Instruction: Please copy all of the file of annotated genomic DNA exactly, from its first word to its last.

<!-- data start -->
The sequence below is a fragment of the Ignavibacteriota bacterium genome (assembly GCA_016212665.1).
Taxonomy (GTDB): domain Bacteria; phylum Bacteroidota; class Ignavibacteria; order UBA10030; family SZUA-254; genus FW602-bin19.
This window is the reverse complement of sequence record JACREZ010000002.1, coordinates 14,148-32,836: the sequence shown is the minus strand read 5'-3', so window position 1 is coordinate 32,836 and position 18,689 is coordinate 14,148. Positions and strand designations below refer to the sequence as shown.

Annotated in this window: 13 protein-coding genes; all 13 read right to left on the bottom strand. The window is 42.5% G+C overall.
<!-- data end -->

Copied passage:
The sequence below is a fragment of the Ignavibacteriota bacterium genome (assembly GCA_016212665.1).
Taxonomy (GTDB): domain Bacteria; phylum Bacteroidota; class Ignavibacteria; order UBA10030; family SZUA-254; genus FW602-bin19.
This window is the reverse complement of sequence record JACREZ010000002.1, coordinates 14,148-32,836: the sequence shown is the minus strand read 5'-3', so window position 1 is coordinate 32,836 and position 18,689 is coordinate 14,148. Positions and strand designations below refer to the sequence as shown.

Annotated in this window: 13 protein-coding genes; all 13 read right to left on the bottom strand. The window is 42.5% G+C overall.